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Film review: Dogville

Published: Thursday, May 20 2004 12:29 p.m. MDT

Nicole Kidman stars as Grace Margaret Mulligan, a woman on the run from gangsters, in "Dogville."

Rolf Konow, Lions Gate Films

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"Dogville" looks very much like a 21st-century version of Thornton Wilder's classic stage play "Our Town." That includes its minimalist use of stage sets (there are few if any walls, and for the most part, there are chalk outlines to suggest where the buildings are supposed to be), as well as a knows-all narrator to fill in the blanks (John Hurt, low-key as usual).

The difference is "Our Town" uncovers its themes throughout the course of the play, whereas "Dogville" says everything it wants to say early on, but then repeats it all endlessly (even underscoring thoughts with a rather nasty little jab during the closing credits). To say that this material is heavy-handed is putting it mildly.

All of which helps make an already drawn-out film feel even longer. And given that it's nearly three hours, this cinematic visit to "Dogville" quickly grows wearisome.

Still, the film does feature some fine performances, especially by Nicole Kidman. She stars as Grace, a mysterious beauty who shows up in this tiny, fictional Rocky Mountain community during the Great Depression. Her arrival causes quite a commotion among Dogville residents.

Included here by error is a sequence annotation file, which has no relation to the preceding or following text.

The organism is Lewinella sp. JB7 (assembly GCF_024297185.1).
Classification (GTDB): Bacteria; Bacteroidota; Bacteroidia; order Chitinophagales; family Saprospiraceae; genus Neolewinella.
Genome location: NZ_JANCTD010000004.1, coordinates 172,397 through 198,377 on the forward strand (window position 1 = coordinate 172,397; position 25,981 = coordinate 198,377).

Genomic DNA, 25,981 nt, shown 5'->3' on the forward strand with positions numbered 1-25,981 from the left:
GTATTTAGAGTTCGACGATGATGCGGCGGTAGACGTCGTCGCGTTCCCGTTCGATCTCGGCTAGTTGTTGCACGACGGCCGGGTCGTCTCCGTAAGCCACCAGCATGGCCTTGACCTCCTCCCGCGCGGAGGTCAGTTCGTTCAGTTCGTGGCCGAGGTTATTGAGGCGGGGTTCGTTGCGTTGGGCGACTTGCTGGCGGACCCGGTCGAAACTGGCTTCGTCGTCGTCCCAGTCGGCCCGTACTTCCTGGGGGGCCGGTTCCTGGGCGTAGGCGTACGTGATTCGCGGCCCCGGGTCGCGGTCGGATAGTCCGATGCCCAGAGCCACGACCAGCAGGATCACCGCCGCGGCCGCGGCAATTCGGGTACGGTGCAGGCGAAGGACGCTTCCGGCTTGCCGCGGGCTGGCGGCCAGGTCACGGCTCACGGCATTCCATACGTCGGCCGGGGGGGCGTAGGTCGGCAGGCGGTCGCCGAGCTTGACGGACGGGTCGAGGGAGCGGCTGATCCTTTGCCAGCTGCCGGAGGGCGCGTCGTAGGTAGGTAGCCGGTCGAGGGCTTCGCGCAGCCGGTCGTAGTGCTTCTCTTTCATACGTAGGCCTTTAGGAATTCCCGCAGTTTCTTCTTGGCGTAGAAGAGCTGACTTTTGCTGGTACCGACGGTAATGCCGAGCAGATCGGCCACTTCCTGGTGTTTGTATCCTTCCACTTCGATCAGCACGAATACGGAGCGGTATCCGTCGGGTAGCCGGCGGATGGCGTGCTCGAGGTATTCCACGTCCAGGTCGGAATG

The town's intellectual leader, Tom (Paul Bettany), finds himself thrust into the role of Grace's defender, as he deliberately hides her presence from the gangsters who come looking for her. He also persuades his fellow residents to do likewise, to accept her into their homes. The proviso is that she'll do work for each of them, including general store owner Ma Ginger (Lauren Bacall), blind hermit Jack McKay (Ben Gazzara) and orchardman Chuck (Stellan Skarsgard).

However, they all soon take the all-too-willing Grace for granted — and some even take advantage of her.

It's clear that filmmaker Lars von Trier intended this material to be a penetrating examination of the treatment of immigrants in America. However, he keeps making the same point over and over again to the point of overkill. He also presents few, if any, solutions or alternatives to the problem.

And if not for the cast — which also includes such dependable actors as Patricia Clarkson, Blair Brown, Jeremy Davies, Philip Baker Hall and Chloe Sevigny — it would be even more of a chore to watch.

"Dogville" is rated R for violence (shootings, mostly overheard, as well as some violence against women), a scene depicting rape, a sex scene, brief male nudity, scattered use of mild profanity, and some brief drug content (use of pharmaceuticals). Running time: 177 minutes.


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